Calgary high school students weigh in on bouncing from in-person to online learning

·4 min read
From left: Grace Attalla, 18, and Evangeline Dorval, 16, are two Calgary high school students who are adjusting to the ongoing impacts of COVID-19 on in-person learning. (Submitted by Grace Attalla, Evangelina Dorval - image credit)
From left: Grace Attalla, 18, and Evangeline Dorval, 16, are two Calgary high school students who are adjusting to the ongoing impacts of COVID-19 on in-person learning. (Submitted by Grace Attalla, Evangelina Dorval - image credit)

Spiking cases of COVID-19 and subsequent staffing shortages will drive over 80,000 students out of Calgary classrooms for at least two weeks starting Monday — and for some students, it represents just another curve ball in a pandemic year that has disrupted classes and social lives.

As of Thursday, there were alerts or outbreaks at 478 schools, which represents 20 per cent of all schools in Alberta, with 2,772 cases in total.

It means that thousands of other students and staff are isolating due to being close contacts.

And as the Calgary Board of Education and Calgary Catholic School District now prepare to hit pause on in-person classes for Grades 7 to 12, two high school students told the Calgary Eyeopener on Thursday what it has been like to bounce between online classes and in-person learning.

"With all the rising cases, I figured that something like this would happen again," said Evangeline Dorval, 16.

She is a Grade 11 student at Bishop O'Byrne High School.

"[But] I was a little bit sad about it, just because I'm in some 30-level classes where I think being in class gives me the best learning experience."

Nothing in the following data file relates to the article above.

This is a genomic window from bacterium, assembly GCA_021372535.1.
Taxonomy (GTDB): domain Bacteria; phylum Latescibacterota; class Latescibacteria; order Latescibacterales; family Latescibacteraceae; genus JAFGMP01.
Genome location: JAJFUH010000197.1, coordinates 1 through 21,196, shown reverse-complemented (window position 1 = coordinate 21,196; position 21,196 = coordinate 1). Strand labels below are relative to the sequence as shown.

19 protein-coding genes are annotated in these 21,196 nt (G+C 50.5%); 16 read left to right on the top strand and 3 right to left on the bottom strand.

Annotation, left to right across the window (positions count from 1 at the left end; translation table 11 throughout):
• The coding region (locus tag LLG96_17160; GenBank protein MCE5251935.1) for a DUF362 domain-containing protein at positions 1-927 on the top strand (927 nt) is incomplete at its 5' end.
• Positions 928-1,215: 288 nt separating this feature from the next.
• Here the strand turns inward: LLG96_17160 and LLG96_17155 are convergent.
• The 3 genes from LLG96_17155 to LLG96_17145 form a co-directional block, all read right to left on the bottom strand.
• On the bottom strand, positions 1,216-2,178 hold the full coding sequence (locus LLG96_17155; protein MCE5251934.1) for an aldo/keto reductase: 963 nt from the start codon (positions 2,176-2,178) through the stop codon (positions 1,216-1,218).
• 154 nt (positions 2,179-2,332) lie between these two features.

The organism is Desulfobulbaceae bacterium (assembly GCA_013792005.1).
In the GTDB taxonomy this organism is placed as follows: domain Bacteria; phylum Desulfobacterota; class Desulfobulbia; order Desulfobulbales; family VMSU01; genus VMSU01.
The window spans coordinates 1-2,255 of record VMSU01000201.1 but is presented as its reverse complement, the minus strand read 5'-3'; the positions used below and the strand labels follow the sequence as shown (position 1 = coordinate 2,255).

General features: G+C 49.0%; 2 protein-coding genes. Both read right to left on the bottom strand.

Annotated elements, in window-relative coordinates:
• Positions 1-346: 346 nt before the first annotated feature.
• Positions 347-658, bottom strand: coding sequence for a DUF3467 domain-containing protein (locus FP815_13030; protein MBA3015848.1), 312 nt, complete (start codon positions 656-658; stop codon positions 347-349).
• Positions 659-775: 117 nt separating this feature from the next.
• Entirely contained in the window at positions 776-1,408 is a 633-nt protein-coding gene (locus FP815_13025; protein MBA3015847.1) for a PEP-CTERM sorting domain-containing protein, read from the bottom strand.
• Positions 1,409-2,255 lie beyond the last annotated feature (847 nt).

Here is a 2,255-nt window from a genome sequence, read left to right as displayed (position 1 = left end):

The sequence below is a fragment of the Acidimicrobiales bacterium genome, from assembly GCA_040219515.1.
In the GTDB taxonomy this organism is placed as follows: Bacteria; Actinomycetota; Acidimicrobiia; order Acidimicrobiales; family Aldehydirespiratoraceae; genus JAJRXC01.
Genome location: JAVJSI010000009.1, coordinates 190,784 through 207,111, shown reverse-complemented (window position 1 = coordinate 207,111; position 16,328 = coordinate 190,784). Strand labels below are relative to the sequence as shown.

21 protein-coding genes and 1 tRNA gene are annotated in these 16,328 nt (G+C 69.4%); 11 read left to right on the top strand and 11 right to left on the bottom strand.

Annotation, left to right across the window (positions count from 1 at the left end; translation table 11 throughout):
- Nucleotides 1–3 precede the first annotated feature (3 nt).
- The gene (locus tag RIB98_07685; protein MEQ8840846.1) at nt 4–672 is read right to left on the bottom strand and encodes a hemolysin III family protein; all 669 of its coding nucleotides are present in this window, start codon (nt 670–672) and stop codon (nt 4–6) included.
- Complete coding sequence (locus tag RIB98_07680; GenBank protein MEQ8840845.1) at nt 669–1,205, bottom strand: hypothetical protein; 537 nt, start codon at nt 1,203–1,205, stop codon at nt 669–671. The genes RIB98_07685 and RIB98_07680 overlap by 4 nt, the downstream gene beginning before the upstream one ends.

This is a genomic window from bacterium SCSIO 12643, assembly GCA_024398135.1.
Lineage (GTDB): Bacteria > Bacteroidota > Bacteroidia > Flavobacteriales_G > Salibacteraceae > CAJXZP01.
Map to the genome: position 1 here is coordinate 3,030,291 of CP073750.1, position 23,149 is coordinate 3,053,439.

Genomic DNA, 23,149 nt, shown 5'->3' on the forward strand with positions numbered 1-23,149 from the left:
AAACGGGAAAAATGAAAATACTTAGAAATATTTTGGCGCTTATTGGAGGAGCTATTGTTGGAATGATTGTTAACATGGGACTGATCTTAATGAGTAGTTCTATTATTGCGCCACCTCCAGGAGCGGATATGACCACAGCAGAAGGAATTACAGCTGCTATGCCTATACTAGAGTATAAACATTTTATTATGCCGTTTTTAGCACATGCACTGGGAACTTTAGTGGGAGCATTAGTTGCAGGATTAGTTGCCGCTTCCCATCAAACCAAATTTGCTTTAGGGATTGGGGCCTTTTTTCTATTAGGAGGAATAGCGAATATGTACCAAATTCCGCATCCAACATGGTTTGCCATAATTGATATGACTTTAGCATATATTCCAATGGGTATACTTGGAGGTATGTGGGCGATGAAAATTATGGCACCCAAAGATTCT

'It hasn't been too bad'

As of Thursday, there were 2,585 active COVID-19 cases among Albertans ages 10 to 19, and more cases among young people have been reported during this third wave of the pandemic than in previous waves.

This makes it an especially stressful time to be a student, but Dorval said there have also been aspects of schooling that have improved.

Last year, she spent almost her entire second semester in quarantine. At the time, teachers were still puzzling out the sudden shift to online learning, which added another layer of difficulty.

Now, Dorval said the familiarity with online learning has increased, and Zoom calls and video classes have run more smoothly.

"Even though it's a little bit harder to stay focused at home, I do think that the teachers have been working with what's been happening, and it hasn't been too bad," Dorval said.

'It really is different'

But Grace Attalla, 18, who is in Grade 12 at Western Canada High School, said online learning still has a few fundamental drawbacks.

Students don't have the usual convenience of turning to a friend for help if something doesn't make sense, and some find it harder to learn that way to begin with, she said.

Grade 12 student Grace Attalla attends Western Canada High School, pictured, and has had to spend six of the past eight weeks in isolation because people in her class have had COVID-19.
Grade 12 student Grace Attalla attends Western Canada High School, pictured, and has had to spend six of the past eight weeks in isolation because people in her class have had COVID-19.(CBC)

Plus, Attalla pointed out that not every student has the same resources — and it means some are not excited to spend two weeks or more away from the classroom.

"Some people … don't even have a desk, or high-speed internet," Attalla said. "So I think … it really is different for a lot of different students."

'Pretty disheartening'

Compounding that complexity are the random, potential exposures to COVID-19 in the classroom, which can send some students home for weeks.

Dorval has not had to isolate this year, though students and friends all around her have.

But Attalla has had to spend six of the last eight weeks in isolation because people in her class have had COVID-19.

"It honestly just depends on your luck. Some of my friends haven't been isolated once, other people have been isolated as many times as me," Attalla said.

When it comes to the impact of the pandemic on mental health, Attalla said the isolation is when she feels it the most.

"I think it's been harder than I expected … not seeing your friends for a while," she said.

"It is honestly … pretty disheartening, the last few days."

And as a Grade 12 student, Attalla is hoping to get back to school so she can see her peers before they graduate and go their separate ways.

"I just really want to see all my friends, and especially my classmates, who you really only see at school," she said. "I want to see them before I go to university."

With files from Sarah Rieger and the Calgary Eyeopener.